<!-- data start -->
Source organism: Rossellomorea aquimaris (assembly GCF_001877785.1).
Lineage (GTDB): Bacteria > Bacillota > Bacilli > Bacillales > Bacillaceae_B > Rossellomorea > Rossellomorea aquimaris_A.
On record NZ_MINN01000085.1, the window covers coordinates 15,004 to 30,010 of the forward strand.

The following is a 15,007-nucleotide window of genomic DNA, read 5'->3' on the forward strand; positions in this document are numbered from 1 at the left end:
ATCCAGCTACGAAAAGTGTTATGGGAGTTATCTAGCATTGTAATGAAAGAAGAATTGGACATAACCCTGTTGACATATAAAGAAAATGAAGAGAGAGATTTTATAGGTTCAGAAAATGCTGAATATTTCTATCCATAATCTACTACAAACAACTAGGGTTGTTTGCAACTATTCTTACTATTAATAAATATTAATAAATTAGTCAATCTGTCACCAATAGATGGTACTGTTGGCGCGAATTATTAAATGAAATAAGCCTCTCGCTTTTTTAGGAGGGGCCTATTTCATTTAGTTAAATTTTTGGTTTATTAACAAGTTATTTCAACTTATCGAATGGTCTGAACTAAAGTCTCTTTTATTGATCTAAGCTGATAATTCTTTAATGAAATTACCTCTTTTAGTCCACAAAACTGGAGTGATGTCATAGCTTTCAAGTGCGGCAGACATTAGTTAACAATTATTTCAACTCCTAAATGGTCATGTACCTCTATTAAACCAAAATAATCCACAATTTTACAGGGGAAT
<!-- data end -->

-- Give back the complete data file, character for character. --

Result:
Source organism: Rossellomorea aquimaris (assembly GCF_001877785.1).
Lineage (GTDB): Bacteria > Bacillota > Bacilli > Bacillales > Bacillaceae_B > Rossellomorea > Rossellomorea aquimaris_A.
On record NZ_MINN01000085.1, the window covers coordinates 15,004 to 30,010 of the forward strand.

The following is a 15,007-nucleotide window of genomic DNA, read 5'->3' on the forward strand; positions in this document are numbered from 1 at the left end:
ATCCAGCTACGAAAAGTGTTATGGGAGTTATCTAGCATTGTAATGAAAGAAGAATTGGACATAACCCTGTTGACATATAAAGAAAATGAAGAGAGAGATTTTATAGGTTCAGAAAATGCTGAATATTTCTATCCATAATCTACTACAAACAACTAGGGTTGTTTGCAACTATTCTTACTATTAATAAATATTAATAAATTAGTCAATCTGTCACCAATAGATGGTACTGTTGGCGCGAATTATTAAATGAAATAAGCCTCTCGCTTTTTTAGGAGGGGCCTATTTCATTTAGTTAAATTTTTGGTTTATTAACAAGTTATTTCAACTTATCGAATGGTCTGAACTAAAGTCTCTTTTATTGATCTAAGCTGATAATTCTTTAATGAAATTACCTCTTTTAGTCCACAAAACTGGAGTGATGTCATAGCTTTCAAGTGCGGCAGACATTAGTTAACAATTATTTCAACTCCTAAATGGTCATGTACCTCTATTAAACCAAAATAATCCACAATTTTACAGGGGAAT